"Angolan history," Basil Davidson has written ( 1975:54), "reflects a sequence of African initiatives and responses to direct or indirect outside challenge. In various ways and under various leaders, Angolan people sought to contain the challenge from outside, or absorb it, or turn it into their advantage." "This way of looking at the past," he continued, "serves as a useful corrective to the familiar 'no-heart- beating' school of thought: The notion that Africa stood still before it felt the guiding hand of Europe, but afterwards became the more or less helpless objects of European policy and precepts."
Davidson wrote these words on the eve of Angolan independence, after the country had endured fifteen years of armed struggle. If we view Angolan history from a less emotional point in time than when victory over the Portuguese was imminent, there is little doubt that the foreign intervenors have had the upper hand in the relationship and have been devastating for developments in Angola. Four hundred years under Portuguese rule drained the country of human and material resources and left scars in the basic fabric of society that are still not healed. The initiatives and responses from Angola have thus taken place within a set of constraints that have severely limited the options for alternative forms of development. In any case, however, Angola's history is rich and dramatic. And the theme of initiatives and responses to outside challenge, as we shall see in the following chapters, has also been important after independence.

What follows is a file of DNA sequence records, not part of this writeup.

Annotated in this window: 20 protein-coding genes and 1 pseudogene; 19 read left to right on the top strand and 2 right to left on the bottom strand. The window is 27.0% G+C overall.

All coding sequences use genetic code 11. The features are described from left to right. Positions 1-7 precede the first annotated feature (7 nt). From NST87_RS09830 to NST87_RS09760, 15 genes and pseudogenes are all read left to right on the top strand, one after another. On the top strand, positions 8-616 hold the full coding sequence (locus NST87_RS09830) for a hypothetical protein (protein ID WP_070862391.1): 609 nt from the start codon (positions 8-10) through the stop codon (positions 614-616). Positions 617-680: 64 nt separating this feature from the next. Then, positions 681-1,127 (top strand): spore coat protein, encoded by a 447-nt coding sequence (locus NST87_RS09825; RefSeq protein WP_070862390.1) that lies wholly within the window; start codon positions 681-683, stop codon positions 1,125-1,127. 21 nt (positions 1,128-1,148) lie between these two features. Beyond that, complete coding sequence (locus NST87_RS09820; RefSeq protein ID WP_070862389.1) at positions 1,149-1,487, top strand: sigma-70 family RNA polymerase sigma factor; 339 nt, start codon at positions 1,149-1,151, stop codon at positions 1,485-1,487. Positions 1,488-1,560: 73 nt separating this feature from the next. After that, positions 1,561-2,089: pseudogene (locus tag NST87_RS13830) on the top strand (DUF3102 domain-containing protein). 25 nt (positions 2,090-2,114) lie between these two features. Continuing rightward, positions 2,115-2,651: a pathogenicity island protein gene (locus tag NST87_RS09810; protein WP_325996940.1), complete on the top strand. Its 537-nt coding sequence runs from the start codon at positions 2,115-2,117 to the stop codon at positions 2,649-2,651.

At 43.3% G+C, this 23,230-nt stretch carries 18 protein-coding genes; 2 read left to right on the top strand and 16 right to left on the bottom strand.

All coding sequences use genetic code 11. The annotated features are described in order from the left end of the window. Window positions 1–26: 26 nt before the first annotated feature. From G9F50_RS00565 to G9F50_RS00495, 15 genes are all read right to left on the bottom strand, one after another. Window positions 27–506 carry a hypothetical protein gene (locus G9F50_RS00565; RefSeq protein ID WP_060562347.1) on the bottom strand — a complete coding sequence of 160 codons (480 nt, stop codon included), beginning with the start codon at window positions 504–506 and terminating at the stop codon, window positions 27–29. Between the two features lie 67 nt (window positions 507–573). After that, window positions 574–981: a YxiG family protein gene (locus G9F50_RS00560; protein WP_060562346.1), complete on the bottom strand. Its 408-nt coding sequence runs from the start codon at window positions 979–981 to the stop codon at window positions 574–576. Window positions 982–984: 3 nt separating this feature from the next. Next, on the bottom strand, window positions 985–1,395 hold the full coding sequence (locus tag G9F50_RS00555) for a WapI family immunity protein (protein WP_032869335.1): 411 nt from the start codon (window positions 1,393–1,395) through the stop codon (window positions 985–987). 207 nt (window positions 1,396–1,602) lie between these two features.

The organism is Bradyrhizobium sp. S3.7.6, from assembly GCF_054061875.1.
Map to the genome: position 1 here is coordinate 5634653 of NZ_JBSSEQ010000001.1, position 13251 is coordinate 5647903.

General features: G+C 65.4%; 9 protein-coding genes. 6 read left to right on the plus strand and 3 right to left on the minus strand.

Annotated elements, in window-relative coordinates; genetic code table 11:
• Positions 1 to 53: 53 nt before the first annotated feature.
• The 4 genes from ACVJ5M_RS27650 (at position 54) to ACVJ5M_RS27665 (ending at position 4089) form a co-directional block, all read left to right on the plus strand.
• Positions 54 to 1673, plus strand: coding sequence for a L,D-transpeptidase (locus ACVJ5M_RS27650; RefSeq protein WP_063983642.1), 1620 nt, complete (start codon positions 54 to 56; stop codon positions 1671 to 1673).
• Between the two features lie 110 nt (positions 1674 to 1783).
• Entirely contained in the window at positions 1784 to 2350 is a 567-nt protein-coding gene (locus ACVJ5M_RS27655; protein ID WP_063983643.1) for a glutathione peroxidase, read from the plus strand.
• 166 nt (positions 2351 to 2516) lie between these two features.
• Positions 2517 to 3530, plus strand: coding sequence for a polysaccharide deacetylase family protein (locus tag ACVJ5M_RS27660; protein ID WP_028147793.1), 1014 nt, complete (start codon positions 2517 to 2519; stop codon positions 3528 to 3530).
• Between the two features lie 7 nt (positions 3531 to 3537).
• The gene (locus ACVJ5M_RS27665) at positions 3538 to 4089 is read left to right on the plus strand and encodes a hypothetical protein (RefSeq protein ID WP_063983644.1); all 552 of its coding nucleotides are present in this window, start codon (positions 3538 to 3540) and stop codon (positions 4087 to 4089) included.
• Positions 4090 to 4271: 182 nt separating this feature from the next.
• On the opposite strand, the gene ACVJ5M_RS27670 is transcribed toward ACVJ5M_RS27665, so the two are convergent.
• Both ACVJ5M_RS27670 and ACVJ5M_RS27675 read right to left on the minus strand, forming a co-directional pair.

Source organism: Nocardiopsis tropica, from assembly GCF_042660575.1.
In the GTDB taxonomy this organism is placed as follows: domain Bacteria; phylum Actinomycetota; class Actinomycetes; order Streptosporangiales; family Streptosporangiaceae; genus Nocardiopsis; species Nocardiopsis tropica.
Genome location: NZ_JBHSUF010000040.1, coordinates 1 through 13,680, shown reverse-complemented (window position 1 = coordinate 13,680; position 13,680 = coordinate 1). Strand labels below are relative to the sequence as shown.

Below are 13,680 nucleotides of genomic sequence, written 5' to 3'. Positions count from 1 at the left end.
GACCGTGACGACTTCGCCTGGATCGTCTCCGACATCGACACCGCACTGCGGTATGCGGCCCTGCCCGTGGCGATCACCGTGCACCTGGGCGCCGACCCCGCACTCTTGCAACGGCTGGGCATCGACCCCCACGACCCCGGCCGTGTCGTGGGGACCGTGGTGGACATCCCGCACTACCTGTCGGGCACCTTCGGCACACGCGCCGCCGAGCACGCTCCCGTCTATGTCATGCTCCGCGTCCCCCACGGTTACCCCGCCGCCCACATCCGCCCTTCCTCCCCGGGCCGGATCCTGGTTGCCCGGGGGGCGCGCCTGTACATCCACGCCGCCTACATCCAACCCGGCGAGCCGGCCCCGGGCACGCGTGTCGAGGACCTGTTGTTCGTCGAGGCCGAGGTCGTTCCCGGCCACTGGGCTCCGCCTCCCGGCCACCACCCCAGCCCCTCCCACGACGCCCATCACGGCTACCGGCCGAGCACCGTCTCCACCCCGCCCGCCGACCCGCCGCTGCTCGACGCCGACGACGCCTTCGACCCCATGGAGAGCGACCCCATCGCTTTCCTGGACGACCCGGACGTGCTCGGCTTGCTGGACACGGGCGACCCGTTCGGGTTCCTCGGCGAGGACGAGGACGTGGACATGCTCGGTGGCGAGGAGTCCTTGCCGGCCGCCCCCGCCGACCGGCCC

Before embarking on this investigation of Angola's historical development and struggle for independence, however, it should be emphasized that the historical information about Angola is limited and often of dubious quality.1 It is generally based on accounts by Portuguese missionaries, traders and officials, older ethnog-